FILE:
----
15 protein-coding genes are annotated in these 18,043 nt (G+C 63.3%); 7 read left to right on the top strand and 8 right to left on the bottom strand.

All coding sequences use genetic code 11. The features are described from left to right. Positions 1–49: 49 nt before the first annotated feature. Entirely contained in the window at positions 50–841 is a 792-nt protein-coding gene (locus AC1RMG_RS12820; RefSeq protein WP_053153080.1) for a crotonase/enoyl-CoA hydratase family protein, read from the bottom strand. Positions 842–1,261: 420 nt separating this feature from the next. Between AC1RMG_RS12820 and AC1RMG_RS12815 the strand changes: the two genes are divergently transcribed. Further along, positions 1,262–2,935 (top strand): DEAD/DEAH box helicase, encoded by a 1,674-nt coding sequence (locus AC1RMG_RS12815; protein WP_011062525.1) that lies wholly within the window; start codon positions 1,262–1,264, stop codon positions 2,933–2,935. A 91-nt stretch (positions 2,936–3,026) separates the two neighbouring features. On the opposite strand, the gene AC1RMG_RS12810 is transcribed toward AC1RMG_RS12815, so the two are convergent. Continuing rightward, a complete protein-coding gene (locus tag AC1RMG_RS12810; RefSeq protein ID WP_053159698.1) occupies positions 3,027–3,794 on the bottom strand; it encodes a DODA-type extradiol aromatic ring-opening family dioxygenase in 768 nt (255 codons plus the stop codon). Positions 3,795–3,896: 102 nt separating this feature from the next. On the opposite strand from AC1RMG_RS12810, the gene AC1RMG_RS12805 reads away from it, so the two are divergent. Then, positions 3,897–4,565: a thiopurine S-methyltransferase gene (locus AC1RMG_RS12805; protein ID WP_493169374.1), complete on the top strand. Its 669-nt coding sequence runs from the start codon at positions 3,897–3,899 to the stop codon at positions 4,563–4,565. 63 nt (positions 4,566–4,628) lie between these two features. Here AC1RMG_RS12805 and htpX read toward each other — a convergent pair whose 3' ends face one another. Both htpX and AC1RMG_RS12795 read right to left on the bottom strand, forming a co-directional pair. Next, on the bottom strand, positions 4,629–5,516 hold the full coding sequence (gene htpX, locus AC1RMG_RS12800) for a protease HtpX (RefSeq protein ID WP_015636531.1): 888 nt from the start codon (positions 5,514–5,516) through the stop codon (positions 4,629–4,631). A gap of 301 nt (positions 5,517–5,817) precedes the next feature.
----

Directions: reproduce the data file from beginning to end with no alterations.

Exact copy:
15 protein-coding genes are annotated in these 18,043 nt (G+C 63.3%); 7 read left to right on the top strand and 8 right to left on the bottom strand.

All coding sequences use genetic code 11. The features are described from left to right. Positions 1–49: 49 nt before the first annotated feature. Entirely contained in the window at positions 50–841 is a 792-nt protein-coding gene (locus AC1RMG_RS12820; RefSeq protein WP_053153080.1) for a crotonase/enoyl-CoA hydratase family protein, read from the bottom strand. Positions 842–1,261: 420 nt separating this feature from the next. Between AC1RMG_RS12820 and AC1RMG_RS12815 the strand changes: the two genes are divergently transcribed. Further along, positions 1,262–2,935 (top strand): DEAD/DEAH box helicase, encoded by a 1,674-nt coding sequence (locus AC1RMG_RS12815; protein WP_011062525.1) that lies wholly within the window; start codon positions 1,262–1,264, stop codon positions 2,933–2,935. A 91-nt stretch (positions 2,936–3,026) separates the two neighbouring features. On the opposite strand, the gene AC1RMG_RS12810 is transcribed toward AC1RMG_RS12815, so the two are convergent. Continuing rightward, a complete protein-coding gene (locus tag AC1RMG_RS12810; RefSeq protein ID WP_053159698.1) occupies positions 3,027–3,794 on the bottom strand; it encodes a DODA-type extradiol aromatic ring-opening family dioxygenase in 768 nt (255 codons plus the stop codon). Positions 3,795–3,896: 102 nt separating this feature from the next. On the opposite strand from AC1RMG_RS12810, the gene AC1RMG_RS12805 reads away from it, so the two are divergent. Then, positions 3,897–4,565: a thiopurine S-methyltransferase gene (locus AC1RMG_RS12805; protein ID WP_493169374.1), complete on the top strand. Its 669-nt coding sequence runs from the start codon at positions 3,897–3,899 to the stop codon at positions 4,563–4,565. 63 nt (positions 4,566–4,628) lie between these two features. Here AC1RMG_RS12805 and htpX read toward each other — a convergent pair whose 3' ends face one another. Both htpX and AC1RMG_RS12795 read right to left on the bottom strand, forming a co-directional pair. Next, on the bottom strand, positions 4,629–5,516 hold the full coding sequence (gene htpX, locus AC1RMG_RS12800) for a protease HtpX (RefSeq protein ID WP_015636531.1): 888 nt from the start codon (positions 5,514–5,516) through the stop codon (positions 4,629–4,631). A gap of 301 nt (positions 5,517–5,817) precedes the next feature.